Artificial Intelligence & Machine Learning , COVID-19 , Critical Infrastructure Security

White House Unveils Biden's National Cybersecurity Strategy

Focus Includes Critical Infrastructure Security, Secure Software Development
White House Unveils Biden's National Cybersecurity Strategy
Image: David Mark/Pixabay

The White House on Thursday unveiled the Biden administration's long-awaited national cybersecurity strategy.

See Also: How to Build Your Cyber Recovery Playbook

The strategy details challenges and threats facing the U.S., as well as priorities for addressing them.

"Cybersecurity is essential to the basic functioning of our economy, the operation of our critical infrastructure, the strength of our democracy and democratic institutions, the privacy of our data and communications, and our national defense," President Joe Biden says in his written introduction to the strategy.

One major new change introduced by the strategy is that organizations in critical infrastructure sectors, as expected, will be required to meet certain basic cybersecurity requirements. In addition, the administration wants commercial sellers and producers of software and hardware to take much more responsibility for keeping their wares secure, not least via secure development practices.

"Too much of the responsibility for cybersecurity has fallen on individual users and small organizations," Biden says.

National Cybersecurity Strategy: 5 Pillars

The new strategy replaces the 2018 national cyber strategy released by the Trump administration.

"This strategy asks more of industry but also commits more from the federal government," Acting National Cyber Director Kemba Walden said in a briefing on the new strategy. "With respect to industry, we will identify gaps and reduce burdens in existing authorities where targeted and narrow regulations are necessary to improve public safety and cybersecurity."

The new strategy has five pillars:

  • Defend critical infrastructure: The strategy will set minimum cybersecurity requirements for organizations across all critical infrastructure sectors, while also seeking to expand public-private collaboration and modernize federal networks.
  • Target and disrupt threat actors: The administration has vowed to use "all instruments of national power" to target malicious actors, bring more private sector expertise to bear, and continue targeting ransomware "in lockstep with our international partners."
  • Use market forces to improve security and resilience: The administration wants a greater focus on "promoting privacy and the security of personal data" to drive data holders to better secure it, and it wants commercial developers and sellers of software and hardware to be liable if they fail to employ recognized security development practices.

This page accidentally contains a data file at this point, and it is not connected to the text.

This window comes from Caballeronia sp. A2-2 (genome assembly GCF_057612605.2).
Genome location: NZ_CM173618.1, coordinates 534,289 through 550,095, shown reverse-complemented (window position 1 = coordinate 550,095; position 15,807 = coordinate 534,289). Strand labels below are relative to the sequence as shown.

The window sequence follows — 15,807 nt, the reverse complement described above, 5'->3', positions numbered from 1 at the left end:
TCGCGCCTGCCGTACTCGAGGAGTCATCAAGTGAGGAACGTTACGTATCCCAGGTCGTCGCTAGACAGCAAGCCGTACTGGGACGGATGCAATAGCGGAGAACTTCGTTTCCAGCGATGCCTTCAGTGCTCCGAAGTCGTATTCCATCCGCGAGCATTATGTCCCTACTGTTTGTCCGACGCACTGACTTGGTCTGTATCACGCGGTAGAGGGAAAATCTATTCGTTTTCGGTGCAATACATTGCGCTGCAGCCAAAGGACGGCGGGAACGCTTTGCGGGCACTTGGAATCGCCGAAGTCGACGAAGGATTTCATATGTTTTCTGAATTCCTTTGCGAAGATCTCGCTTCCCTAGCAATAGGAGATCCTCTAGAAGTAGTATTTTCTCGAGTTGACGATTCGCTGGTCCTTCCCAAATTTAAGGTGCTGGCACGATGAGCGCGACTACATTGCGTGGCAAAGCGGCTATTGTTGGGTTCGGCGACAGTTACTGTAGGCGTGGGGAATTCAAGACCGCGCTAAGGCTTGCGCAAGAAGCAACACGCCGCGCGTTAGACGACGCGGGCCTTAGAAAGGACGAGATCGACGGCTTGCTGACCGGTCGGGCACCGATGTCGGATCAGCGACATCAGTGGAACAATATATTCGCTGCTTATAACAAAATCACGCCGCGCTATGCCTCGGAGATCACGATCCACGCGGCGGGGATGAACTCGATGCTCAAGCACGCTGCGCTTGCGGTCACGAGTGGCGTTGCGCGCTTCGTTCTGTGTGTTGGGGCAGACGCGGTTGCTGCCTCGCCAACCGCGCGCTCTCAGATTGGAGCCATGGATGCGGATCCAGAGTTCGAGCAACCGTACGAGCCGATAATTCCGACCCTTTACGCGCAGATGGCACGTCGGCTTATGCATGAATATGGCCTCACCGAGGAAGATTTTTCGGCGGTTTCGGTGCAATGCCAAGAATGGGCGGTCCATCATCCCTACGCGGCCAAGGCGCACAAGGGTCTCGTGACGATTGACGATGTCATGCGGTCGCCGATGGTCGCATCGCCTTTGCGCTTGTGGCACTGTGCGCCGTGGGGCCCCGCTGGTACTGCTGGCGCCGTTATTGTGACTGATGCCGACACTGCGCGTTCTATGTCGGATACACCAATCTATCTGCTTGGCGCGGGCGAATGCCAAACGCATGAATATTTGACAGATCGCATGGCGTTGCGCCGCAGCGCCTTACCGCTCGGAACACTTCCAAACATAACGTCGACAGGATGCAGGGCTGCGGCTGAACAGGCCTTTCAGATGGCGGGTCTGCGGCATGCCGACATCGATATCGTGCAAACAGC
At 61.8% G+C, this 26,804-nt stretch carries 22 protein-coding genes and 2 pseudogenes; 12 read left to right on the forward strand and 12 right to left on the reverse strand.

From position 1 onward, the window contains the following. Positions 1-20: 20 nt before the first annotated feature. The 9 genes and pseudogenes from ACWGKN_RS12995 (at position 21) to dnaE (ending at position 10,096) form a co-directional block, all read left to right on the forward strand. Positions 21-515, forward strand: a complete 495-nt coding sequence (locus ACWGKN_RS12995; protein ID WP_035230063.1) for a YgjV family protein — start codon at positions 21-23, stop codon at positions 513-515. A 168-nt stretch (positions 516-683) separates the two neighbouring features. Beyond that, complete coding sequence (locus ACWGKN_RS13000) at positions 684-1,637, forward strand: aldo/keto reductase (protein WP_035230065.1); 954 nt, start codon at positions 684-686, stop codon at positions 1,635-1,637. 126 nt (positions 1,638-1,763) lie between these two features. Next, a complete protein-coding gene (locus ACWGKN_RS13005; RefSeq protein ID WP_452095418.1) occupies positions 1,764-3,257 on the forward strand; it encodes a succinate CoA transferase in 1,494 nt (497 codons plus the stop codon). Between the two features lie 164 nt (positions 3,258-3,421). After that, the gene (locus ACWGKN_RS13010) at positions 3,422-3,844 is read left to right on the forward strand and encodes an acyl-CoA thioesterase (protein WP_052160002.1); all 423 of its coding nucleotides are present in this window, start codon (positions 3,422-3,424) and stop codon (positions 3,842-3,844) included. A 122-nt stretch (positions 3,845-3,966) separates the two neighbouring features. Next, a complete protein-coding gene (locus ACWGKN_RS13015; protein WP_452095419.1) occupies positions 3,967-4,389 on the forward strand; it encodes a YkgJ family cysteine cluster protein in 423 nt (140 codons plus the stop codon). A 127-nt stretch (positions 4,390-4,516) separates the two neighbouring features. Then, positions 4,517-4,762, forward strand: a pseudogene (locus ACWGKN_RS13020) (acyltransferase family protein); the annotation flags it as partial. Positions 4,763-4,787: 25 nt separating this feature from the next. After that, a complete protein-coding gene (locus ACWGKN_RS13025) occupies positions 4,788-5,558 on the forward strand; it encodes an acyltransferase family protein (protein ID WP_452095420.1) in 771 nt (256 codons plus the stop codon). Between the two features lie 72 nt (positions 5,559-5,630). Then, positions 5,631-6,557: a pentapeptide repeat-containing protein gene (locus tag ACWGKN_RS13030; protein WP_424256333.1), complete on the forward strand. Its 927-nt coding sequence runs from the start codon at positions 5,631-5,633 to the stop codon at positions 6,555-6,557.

• Invest in resilience: The strategy highlights the need to reduce vulnerabilities in foundational technology, prioritize research and development for emerging technologies such as "post-quantum encryption, digital identity solutions and clean energy infrastructure," and expand the size of the nation's cyber workforce.
  • Enhance international partnerships: Promoting "responsible state behavior" as well as allies' own cybersecurity resilience and supply chain security remains a goal, as does attempting to impose costs on countries that engage in "irresponsible behavior," according to the strategy.

Challenges and Risks

As the strategy says, the COVID-19 pandemic in particular demonstrated how digital connectivity has a greater impact than ever before on the safe and secure functioning of society.

But challenges abound. Advances in technology such as the rise of artificial intelligence and quantum computing, plus the greater interconnectivity of systems and supply chains and widespread adoption of advanced operational technology, complicate attempts to build and keep systems and data secure.

On the geopolitical front, the strategy calls out in particular the risk that Chinese cyber operations and economic espionage pose to U.S. national interests. Meanwhile, cybercrime and especially ransomware - much of it emanating from safe havens such as Russia - are causing billions of dollars in damages annually.